You can physically go into a user's mailbox by running the groupwise executable with the following switch GRPWISE.EXE /@u-<userid>. For this to work, the POA security level has to be set to low and GroupWise account can't have a password, but us being the administrators, we have the luxury of clearing a user's GroupWise password.
The second way is to give yourself proxy rights to the user's account and setup notifications to notify you.
The third way is to create a rule to forward all incoming e-mails to a specified account. You probably want to turn off the feature from Gwclient/Nwadmin under tools/clientoptions, send, advanced for creating a sent item to track information, and probably put a lock on that feature, this way the user doesn't see any of this happening.
If you want to see GWIA e-mails, there is a whole other way this can be done, which is fully foolproof, but it can't be applied to internal e-mails.
None of these methods is foolproof, but an average enduser won't have a clue as to what's going on. (Just to let you know, I don't work for the CIA.)
You can gather a great deal of information about a user's Internet e-mail activities using e-Mail Xtras software including their gateway reporter. I am asked repeatedly by admins and directors to produce these types of reports on users and their activities. All data can be exported to Excel and put together nicely. The data includes the size of the e-mail, who it was to, the subject line and will show you how frequently and when they send their e-mails. The url for this site is: www.emailxtras.com. Their software has definitely made my job of reporting a whole lot easier!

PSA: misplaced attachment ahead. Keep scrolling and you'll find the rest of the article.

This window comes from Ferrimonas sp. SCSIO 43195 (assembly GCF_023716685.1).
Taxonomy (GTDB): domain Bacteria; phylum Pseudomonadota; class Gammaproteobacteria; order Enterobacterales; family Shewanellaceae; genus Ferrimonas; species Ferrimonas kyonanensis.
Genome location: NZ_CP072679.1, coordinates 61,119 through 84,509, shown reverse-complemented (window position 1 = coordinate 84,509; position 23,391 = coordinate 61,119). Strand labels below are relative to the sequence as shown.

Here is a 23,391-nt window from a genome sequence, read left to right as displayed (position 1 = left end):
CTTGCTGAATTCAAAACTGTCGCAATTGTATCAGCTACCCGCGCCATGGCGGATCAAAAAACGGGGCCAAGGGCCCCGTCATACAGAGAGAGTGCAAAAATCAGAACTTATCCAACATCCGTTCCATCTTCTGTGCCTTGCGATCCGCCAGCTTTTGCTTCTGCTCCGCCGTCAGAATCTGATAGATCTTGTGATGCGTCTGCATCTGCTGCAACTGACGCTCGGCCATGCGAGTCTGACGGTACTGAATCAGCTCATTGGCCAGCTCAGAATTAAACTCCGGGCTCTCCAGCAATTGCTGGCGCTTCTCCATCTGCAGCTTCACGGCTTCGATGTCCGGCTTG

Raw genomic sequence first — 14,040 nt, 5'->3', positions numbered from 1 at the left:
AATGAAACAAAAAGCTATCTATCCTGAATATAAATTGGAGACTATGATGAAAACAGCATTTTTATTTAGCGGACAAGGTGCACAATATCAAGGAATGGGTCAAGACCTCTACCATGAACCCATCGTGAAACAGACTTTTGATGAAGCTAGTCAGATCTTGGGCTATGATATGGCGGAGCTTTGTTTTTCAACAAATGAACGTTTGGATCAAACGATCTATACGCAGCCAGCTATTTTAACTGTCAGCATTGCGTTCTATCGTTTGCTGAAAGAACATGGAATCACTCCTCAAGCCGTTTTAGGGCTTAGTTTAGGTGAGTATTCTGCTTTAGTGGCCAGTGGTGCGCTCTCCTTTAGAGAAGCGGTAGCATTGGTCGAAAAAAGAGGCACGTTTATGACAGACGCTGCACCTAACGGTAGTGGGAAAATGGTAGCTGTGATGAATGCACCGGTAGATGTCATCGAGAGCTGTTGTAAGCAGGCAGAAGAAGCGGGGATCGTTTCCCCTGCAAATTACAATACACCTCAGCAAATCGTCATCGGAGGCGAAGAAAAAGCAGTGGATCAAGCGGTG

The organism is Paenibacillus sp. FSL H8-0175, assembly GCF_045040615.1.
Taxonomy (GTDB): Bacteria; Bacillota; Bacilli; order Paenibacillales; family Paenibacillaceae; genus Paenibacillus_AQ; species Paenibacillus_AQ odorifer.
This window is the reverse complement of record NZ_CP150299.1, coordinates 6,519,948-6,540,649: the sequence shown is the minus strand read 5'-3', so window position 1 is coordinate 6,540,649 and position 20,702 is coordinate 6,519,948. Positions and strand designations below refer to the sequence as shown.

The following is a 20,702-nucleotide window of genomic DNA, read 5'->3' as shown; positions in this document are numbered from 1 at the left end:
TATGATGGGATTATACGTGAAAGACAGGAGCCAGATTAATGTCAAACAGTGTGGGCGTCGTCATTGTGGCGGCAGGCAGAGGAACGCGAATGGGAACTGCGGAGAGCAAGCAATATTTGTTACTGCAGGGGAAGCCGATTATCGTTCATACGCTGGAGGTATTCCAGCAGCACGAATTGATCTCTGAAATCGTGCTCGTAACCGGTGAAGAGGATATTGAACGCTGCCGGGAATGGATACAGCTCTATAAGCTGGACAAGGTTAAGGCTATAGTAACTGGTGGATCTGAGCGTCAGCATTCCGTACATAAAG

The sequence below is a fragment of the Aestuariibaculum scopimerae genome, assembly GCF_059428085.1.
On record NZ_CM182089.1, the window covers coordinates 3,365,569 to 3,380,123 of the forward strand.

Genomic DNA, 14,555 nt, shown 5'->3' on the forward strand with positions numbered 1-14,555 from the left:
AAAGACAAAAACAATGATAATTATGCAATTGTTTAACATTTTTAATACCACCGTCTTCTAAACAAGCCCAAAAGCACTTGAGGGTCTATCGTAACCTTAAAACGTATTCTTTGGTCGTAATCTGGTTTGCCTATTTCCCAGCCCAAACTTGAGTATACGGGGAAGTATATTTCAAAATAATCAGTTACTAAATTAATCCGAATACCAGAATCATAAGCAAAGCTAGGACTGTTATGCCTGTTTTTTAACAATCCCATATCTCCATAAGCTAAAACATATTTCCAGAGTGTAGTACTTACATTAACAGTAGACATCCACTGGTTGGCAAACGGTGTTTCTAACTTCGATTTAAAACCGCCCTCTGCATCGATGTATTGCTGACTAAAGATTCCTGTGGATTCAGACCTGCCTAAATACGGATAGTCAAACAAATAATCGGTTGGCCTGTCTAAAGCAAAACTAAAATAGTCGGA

There is another way which will also take care of other issues your company might have with viruses. Guinevere is a product which Cool Solutions has talked about before. It will allow you to keep a copy of all incoming and outgoing internet messages. I am testing it out now and it has worked nicely. I have been archiving all internet e-mail for 2 weeks. It will do a bunch of other stuff and is supposed to work with GroupWise 6.
Note: Cool Reader Sander Visser also vouches for Guinevere's ability to make copies for incoming and outgoing internet e-mails.
Guinevere will allow you to setup a rule to archive incoming/outgoing mail or to send a copy to another user. Guinevere will allow you to do this for specific users, versus having to capture all messages and then find the ones you need/want.
Aside from changing the password on the account, it is possible to catch every piece of e-mail going in and out of the company. This doesn't work for internal mail, but if the question is about e-mail to someone outside the company, then just place a monitoring computer between the e-mail gateway and the internet. You can then use a packet analyzer to capture the SMTP packets. After capturing the SMTP packets, you can open them up in a text editor and search for the person you are monitoring. This will take you directly to every e-mail they send, or is sent to them. I use the NetBoy Suite from NDG Software. It has a great packet analyzer. Using this method, no user will know you are monitoring unless you tell them so.
One side note, you won't be able to read the attachments. They will already be encoded, but you will be able to read the entire text message.
There is a very simple solution to this problem. I work for the Auditor's office for the State of Ohio so we don't have a problem with anyone e-mailing company secrets.
However, we do have users that want to recover deleted e-mail(s). But when you use GWCHK32.exe to "Re-create User Database" . The user is left with all of their e-mails that could possibly be recovered. Also, "Re-create User Database" puts all of the e-mails in the cabinet folder.
Therefore, I have setup the following procedure to recover only select e-mails. However, this procedure could also be used to check to see what a user is sending and receiving in their e-mail account without the user's knowledge, but we have never used for that purpose.